Employment falls sharply, but a sharp rebound is in train as NSW, VIC and ACT re-open


Australia’s unemployment rate rose 0.1% over September to 4.6%, the Australian Bureau of Statistics said.

The nation lost 138,000 jobs over the month reflecting the labour market damage inflicted by lockdowns across New South Wales and Victoria.

However, the topline unemployment rate does not tell the full story of Australia’s labour market, with workforce participation falling


Victoria drove this month’s decline with employment falling 123,000, reflecting the brunt of the lockdown impact given the lockdown.

Despite the large employment decline, unemployment only rose 0.1% to 4.6% with the participation rate falling a sharp 0.7 points to 64.5%.

An alternative measure of unemployment that captures the fall in participation and those working zero-hours rose more sharply and currently sits at 7.8%, highlighting the impact of the lockdowns on the labour market.


Fewer Australians formally listed as unemployed means the overall unemployment rate doesn’t tell the full story, said ABS head of labour statistics Bjorn Jarvis.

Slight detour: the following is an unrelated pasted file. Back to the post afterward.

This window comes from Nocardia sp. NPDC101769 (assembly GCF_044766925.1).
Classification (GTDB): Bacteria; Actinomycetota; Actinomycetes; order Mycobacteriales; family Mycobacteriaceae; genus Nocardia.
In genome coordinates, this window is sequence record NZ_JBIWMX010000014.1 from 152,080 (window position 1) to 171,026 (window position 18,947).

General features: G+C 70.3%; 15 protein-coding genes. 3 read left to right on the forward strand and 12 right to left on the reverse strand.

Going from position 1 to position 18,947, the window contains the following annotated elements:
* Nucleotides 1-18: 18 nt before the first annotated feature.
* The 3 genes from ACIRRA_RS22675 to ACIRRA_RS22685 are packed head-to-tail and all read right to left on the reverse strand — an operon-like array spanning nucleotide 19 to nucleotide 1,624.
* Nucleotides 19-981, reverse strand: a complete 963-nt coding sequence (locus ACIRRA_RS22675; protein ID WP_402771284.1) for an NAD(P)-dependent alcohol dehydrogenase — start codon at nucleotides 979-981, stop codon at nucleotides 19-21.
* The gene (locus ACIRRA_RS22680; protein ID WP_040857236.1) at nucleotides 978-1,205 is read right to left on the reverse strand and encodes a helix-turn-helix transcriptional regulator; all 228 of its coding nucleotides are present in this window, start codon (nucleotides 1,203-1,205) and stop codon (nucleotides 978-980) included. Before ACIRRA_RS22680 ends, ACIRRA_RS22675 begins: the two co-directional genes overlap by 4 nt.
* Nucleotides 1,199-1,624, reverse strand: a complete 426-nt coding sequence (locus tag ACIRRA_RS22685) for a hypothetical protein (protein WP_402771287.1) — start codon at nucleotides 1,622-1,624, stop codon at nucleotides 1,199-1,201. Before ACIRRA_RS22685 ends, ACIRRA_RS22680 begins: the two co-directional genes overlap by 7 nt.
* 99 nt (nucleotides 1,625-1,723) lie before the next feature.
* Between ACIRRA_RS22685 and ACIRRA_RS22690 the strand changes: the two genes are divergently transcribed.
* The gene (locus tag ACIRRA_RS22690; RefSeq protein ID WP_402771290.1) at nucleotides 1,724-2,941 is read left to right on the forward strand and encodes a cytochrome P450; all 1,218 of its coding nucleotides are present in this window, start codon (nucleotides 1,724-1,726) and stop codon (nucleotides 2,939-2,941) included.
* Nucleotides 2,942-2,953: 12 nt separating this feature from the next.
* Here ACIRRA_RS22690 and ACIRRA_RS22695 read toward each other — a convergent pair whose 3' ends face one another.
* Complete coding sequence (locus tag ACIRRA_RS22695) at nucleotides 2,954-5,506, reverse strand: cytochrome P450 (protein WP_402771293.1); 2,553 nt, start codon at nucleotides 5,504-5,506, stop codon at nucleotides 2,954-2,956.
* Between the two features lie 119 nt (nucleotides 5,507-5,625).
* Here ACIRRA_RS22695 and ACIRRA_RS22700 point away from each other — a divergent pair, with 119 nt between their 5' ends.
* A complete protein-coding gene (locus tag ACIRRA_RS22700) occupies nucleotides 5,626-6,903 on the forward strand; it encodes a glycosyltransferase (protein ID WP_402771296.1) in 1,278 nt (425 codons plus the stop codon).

“The low national unemployment rate continues to reflect reduced participation during the recent lockdowns, rather than strong labour market conditions,” Jarvis said.

“Beyond people losing their jobs, or working reduced or no hours, we continue to see how challenging it is for people without work to remain active within the labour market during lockdowns,” he added.

In many respects, this recent ABS data is in the rear vision mirror given NSW embarked on its first stage of re-opening on Monday and the ACT and VIC are set to follow.

Businesses are expecting a sharp rebound in activity with job advertising in NSW lifting 20.6% in September ahead of re-opening according to SEEK.

Business confidence also rose sharply in September in the NAB Business Survey, while consumers themselves expect a sharp rebound with unemployment expectations falling to pre-lockdown May 2021 levels in yesterday’s W-MI Consumer Survey.

The unemployment rate is also likely to move higher as people return to the labour force and as search for work requirements for those receiving unemployment benefits is re-instated in former lockdown areas, but importantly unemployment should quickly resume its downward trend and NAB forecasts the unemployment rate to fall to 4.4% by the end of 2022.


Hours worked, which is a better indicator of the reduction in labour market activity in lockdown periods, actually rose in the quarter but remained 6.4% below their recent peak in May 2021 ahead of the renewed spate of lockdowns.


Chart06 Chart07 Chart08 Chart09

Source of charts and commentary: NAB

ALSO READ: Why the labour market may be worse than the unemployment rate suggests | Shane Oliver


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